On Wednesday, the Girl Scouts of California’s Central Coast (GSCCC) announced it is extending its Cookie Program until April 18, and will reopen some traditional troop cookie booths across the region.
The news comes as much of the state moves from the purple tier into the less restrictive red tier of the California Department of Public Health’s (CDPH) reopening plan. The GSCCC council came to the decision after reviewing recent research and following the Centers for Disease Control and Prevention and CDPH’s guidelines for small group youth cohorts.
“Isolation from their fellow troop members has no doubt resulted in a tough year for Girl Scouts, and girls have been working harder than ever to reach their goals in new and creative ways,” a GSCCC spokesperson said in a press release.
Due to the pandemic, troops have relied on delivery and shipping, including an online locator, a smart phone app and a partnership with GrubHub, to find troops by zip code. The organization has also started the Cookie Booth Buyout, where donors can purchase and donate cookies to a cause of their choice, as well as a number of other donation programs.
The inclusion of booth sales in the final month could help troops by reaching customers who might be unaware of these options.
But the council admits it has been struggling to locate businesses that will allow troops to set up like in normal years.
Council CEO Tammie Helmuth urged businesses to recognize the difficulty troops have gone through so far, and the challenges that will come transitioning from online to in-person sales.
“Girl Scouts are incredibly resilient and business savvy, and even with all of the Covid-19 pandemic challenges thrown at them this year, [they] always find a way to thrive,” said Helmuth. “One of the many ways our community can help support Girl Scouts during their most challenging cookie season to date is to allow girls to set up booths outside of your local business.”
Watsonville Troop 14113 leader Wendy San Juan said that her girls have done relatively well with cookie sales this year despite the challenges—and there have been many.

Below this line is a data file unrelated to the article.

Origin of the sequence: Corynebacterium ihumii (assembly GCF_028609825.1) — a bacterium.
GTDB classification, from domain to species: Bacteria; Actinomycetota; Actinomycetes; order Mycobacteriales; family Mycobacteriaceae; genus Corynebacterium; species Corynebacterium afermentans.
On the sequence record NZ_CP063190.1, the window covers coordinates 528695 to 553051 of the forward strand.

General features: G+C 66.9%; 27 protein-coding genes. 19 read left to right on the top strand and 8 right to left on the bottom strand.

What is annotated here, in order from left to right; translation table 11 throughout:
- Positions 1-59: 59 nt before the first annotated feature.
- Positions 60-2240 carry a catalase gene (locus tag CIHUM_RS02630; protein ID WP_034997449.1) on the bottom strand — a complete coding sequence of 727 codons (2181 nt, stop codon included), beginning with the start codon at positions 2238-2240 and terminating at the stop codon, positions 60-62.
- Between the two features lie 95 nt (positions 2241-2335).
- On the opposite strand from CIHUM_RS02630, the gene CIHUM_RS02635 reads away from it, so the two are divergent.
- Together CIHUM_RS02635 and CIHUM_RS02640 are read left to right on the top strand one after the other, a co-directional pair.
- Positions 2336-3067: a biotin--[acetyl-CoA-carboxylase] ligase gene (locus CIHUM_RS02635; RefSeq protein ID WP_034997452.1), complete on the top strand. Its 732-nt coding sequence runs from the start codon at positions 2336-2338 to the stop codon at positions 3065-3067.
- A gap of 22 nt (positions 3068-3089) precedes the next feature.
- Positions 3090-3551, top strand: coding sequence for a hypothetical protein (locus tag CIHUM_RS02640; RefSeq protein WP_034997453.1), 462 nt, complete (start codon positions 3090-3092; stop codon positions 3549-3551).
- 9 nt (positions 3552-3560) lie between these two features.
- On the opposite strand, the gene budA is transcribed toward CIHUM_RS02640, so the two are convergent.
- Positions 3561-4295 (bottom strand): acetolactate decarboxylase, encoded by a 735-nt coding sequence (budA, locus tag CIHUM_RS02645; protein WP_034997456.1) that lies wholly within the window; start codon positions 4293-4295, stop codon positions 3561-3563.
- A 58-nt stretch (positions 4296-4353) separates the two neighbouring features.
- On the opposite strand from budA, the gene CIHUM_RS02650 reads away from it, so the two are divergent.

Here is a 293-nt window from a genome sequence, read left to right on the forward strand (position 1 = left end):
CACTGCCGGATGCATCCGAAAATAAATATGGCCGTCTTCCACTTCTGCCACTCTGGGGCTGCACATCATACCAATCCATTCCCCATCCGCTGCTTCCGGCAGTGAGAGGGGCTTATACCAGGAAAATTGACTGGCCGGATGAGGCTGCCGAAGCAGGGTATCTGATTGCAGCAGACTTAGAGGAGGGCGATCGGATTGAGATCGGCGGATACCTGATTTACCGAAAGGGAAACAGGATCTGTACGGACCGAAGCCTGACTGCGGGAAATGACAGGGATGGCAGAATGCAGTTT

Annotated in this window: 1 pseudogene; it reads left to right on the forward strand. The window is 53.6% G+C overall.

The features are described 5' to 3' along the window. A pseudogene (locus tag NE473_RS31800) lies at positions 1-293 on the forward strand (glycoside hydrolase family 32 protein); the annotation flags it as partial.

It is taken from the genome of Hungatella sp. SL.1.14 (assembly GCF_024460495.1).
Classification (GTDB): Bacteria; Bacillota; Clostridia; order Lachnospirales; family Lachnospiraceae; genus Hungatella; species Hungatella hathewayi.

“This year, the cookies you take, you have to sell. You can’t give them back,” San Juan said. “We had to decide how much to order. We had tough conversations about how we would navigate everything.”
About 60% of the troop’s sales have been entirely virtual, and her girls have been finding creative ways to promote through social media. One girl, San Juan said, even produced a short rap music video to encourage friends and family.
“It was all her, she put it together and did everything,” San Juan said. “We all thought, ‘Wow, this is so amazing.’ Her parents couldn’t believe it.”
San Juan said that her troop, a multi-level group of Brownies (grades 2-3) and Juniors (4-5) actually doubled in size during the pandemic. A small troop of five girls has now expanded to 10.
“It showed there was a need for connection—parents wanted their kids to stay in touch with their peers outside of a school environment,” she said. “The families of these girls have been amazing. They’ve really been involved.”
Prior to the pandemic, San Juan says troop 14113 was very active—going hiking, camping at Pinnacles National Park and visiting the San Francisco Zoo. Now, the troop is meeting virtually, doing everything from singing and cooking demos to art projects and community service. They’ve invited special guests onto their virtual meetings, including a well-known Mexican jewelry maker and business owner from Los Angeles.
In December, the girls even came up with the idea to make gift bags to hand out at the Gabilan Chapter Kinship Center in Salinas for foster kids.
“They want to share their worth, and their work,” San Juan said. “They want and need validation. It’s been so nice to create spaces and do stuff outside of school, even if it is over the computer.”
Badge earning has also continued. Troop 14113 is currently working on earning the Dolores Huerta patch, a popular project in other areas of California that aims to inspire girls to become leaders in their community. (Huerta, activist and co-founder of the United Farm Workers, was a Girl Scout herself for 10 years.)
The Girl Scout organization is forging ahead through the pandemic and plans to continue it’s programming in any way it can, eventually allowing girls to once again attend events, volunteer and more.
“[We’re] here to stay,” Helmuth said. “At Girl Scouts, girls prepare for a lifetime of leadership, success, and adventure in a safe, no-limits place designed for and by girls.”
But the organization needs more support, said San Juan. They are always looking for community partners to volunteer, donate and share their skills with local troops. Connecting with STEAM programs in particular is vital, she said.
“In Watsonville, we often don’t get the opportunities that troops in other places do. It’s almost like you need to know someone,” San Juan said. “If I don’t go out and find someone, my girls won’t have things to do. We want to encourage the community to support us in any way they can.”